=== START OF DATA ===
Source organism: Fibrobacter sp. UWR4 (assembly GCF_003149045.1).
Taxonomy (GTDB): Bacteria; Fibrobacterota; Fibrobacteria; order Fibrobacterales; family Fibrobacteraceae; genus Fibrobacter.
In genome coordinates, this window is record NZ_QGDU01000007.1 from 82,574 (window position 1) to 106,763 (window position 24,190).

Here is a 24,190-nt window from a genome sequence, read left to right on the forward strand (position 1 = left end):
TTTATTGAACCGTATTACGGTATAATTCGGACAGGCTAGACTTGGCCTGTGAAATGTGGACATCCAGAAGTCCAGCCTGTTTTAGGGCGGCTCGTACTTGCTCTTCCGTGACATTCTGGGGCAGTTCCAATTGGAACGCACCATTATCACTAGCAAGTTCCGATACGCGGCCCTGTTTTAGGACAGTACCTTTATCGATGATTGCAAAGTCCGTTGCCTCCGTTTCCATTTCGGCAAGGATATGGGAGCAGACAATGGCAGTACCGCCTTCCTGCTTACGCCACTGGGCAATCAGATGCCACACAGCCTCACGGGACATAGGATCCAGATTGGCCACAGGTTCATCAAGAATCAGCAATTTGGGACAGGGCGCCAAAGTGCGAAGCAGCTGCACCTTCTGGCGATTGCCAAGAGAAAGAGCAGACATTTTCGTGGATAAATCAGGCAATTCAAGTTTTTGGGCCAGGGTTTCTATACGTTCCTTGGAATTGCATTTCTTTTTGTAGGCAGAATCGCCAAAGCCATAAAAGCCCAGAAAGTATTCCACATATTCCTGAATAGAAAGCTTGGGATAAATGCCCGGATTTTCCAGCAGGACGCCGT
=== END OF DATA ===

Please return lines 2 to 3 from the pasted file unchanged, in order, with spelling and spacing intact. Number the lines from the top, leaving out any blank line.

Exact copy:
Taxonomy (GTDB): Bacteria; Fibrobacterota; Fibrobacteria; order Fibrobacterales; family Fibrobacteraceae; genus Fibrobacter.
In genome coordinates, this window is record NZ_QGDU01000007.1 from 82,574 (window position 1) to 106,763 (window position 24,190).